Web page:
Ukraine’s daring attack on Russia’s Black Sea Fleet over the weekend should serve as a warning to the US Navy that the threat posed by explosive-laden unmanned boats to larger warships is real – and it will only get worse as drone technology continues. to improve.
As The war zone Recently reported, the Ukrainian military released video footage that allegedly shows the attack on Russian warships by unmanned surface ships, one of which may have damaged a Russian frigate, Admiral Makarov.
On Monday, a senior military official told reporters the Defense Ministry believed explosions had taken place at Russia’s Sevastopol naval base in Crimea, but the official declined to say what could have caused the explosions or the extent of damage.
The senior military official also declined to say whether unmanned coastal defense boats that the United States supplied to Ukraine were being used to attack Russian ships, and the official referred questions about Admiral Makarov to the ministry Russian Defense.
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Ukraine’s attack on Sevastopol could be a taste of the future of naval warfare, just like the November 1940 British Royal Navy attack on the Italian naval base at Taranto proved that carrier-launched aircraft could successfully attack capital ships more than a year before the Japanese Navy launched its own carrier-based aircraft to attack Pearl Harbor.
For decades, the US Navy has heard warnings about the threat posed by suicide boats. In October 2000, al-Qaeda terrorists rammed the side of the destroyer USS Cole with a boat full of explosives. The detonation killed 17 sailors aboard the ship and injured 37 other crew members.
Retired Navy Commander. Kirk Lippold, the commanding officer of the USS Cole at the time, told Task & Purpose he was concerned the Navy was less focused on the suicide boat threat because there were no other attacks. of this type against Navy warships.
Lippold said every ship in the Navy needs an officer whose sole job is to “look at the full spectrum of threats and confront it with force protection measures and intelligence to be able to determine what the best way to protect our ships. ”
The navy must be able to fight and win against close competitors, but it must also be prepared for asymmetric threats because China could eventually use remote-controlled boats to attack U.S. Navy ships based in Japan, Lippold said.
In 2002, Marine Lt. Gen. Paul Van Riper showed top military leaders exactly how much damage an adversary using suicide boats could do. Riper led the red team for a now infamous war game called Millennium Challenge 2002. During a 10-minute attack, Van Riper unleashed a wave of suicide launches that sank 19 of Blue Team’s ships and caused 20,000 casualties.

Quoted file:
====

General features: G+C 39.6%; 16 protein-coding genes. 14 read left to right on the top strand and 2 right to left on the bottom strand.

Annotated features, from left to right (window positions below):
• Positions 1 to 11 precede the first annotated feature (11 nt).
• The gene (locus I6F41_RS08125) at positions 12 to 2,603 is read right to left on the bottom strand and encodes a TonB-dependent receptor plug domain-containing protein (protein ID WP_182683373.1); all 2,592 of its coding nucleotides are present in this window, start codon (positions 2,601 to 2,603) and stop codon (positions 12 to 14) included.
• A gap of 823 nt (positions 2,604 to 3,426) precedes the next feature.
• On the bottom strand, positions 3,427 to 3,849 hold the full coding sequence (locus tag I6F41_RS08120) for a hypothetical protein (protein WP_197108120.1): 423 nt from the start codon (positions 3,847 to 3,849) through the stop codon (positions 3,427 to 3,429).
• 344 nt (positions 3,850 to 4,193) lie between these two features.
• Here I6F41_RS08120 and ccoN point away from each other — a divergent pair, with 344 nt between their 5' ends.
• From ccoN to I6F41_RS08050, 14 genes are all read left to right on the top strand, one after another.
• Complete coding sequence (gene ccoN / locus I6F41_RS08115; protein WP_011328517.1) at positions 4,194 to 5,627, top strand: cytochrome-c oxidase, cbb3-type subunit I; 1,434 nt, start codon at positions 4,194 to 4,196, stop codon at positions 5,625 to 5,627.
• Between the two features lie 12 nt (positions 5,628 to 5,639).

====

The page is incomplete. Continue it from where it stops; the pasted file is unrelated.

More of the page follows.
Unfortunately, the 2002 Millennium Challenge was not a wake-up call for the military. Rather than taking the lessons Van Riper demonstrated to heart, the military instead imposed a series of arbitrary limitations on the red team that were clearly aimed at ensuring victory for the blue team. Frustrated, Van Riper quit as leader of the red team midway through the exercise.
If Van Riper showed that swarm attacks with suicide boats could cripple a US force, the Iran-backed Houthis in Yemen proved that unmanned boats could also serve as effective anti-ship weapons. On January 30, 2017, the Houthis used a high-speed remote-controlled boat packed with explosives to damage a Saudi frigate, Al Madinah. Iran likely provided the unmanned boat to the Houthis, Navy Vice Admiral Kevin Donegan said. Christopher Cavas, journalist at Defense News at the time.
Between January 2017 and June 2021, the Houthis reportedly carried out a total of 24 successful or attempted maritime drone attacks, Håvard Haugstvedt, from the University of Stavanger in Norway, wrote for War on the Rocks.
A Navy spokesman declined to comment when asked on Monday what steps the service was taking to protect its ships from attacks by unmanned boats and planes from Iran, China, Russia and the United States. other adversaries because the Navy does not discuss its force protection measures and the future. operations, nor does the service speculate on what-if scenarios.
China’s People’s Liberation Army is likely watching the Russia-Ukraine war closely, as its strategists have long incorporated lessons from foreign wars into its military doctrine, retired Navy Captain Thomas Shugart said. , a military innovation expert at the Center for a New American Security. think tank in Washington, DC
“That being said, it’s unclear whether this Ukrainian drone attack will make China more interested in unmanned surface ships, as the PLA is already quite focused on large-scale development of unmanned vehicles of all types. “, Shugart told Task & Purpose. . “Certainly the use of surprise in an attack like this would already be consistent with the PLA’s longstanding focus on sudden surprise strikes against opposing installations and forces.”
Retired Navy Lt. Gen. Van Riper, who led Red Team in the 2002 Millenium Challenge, says the U.S. military still hasn’t fully grasped the significance of unmanned boat attacks and is not doing only now take the first steps to deal with the threat.
Assuming China will be its future adversary, the US military has lost sight of other threats, such as Iran, said Van Riper, who added that the Department of Defense needs to spend more time s train to maneuver and launch psychological operations.
What Ukraine’s drone attack makes clear is that whatever adversary America faces, it will likely use relatively inexpensive unmanned weapon systems to counter warships. US military and other high-tech weapon systems.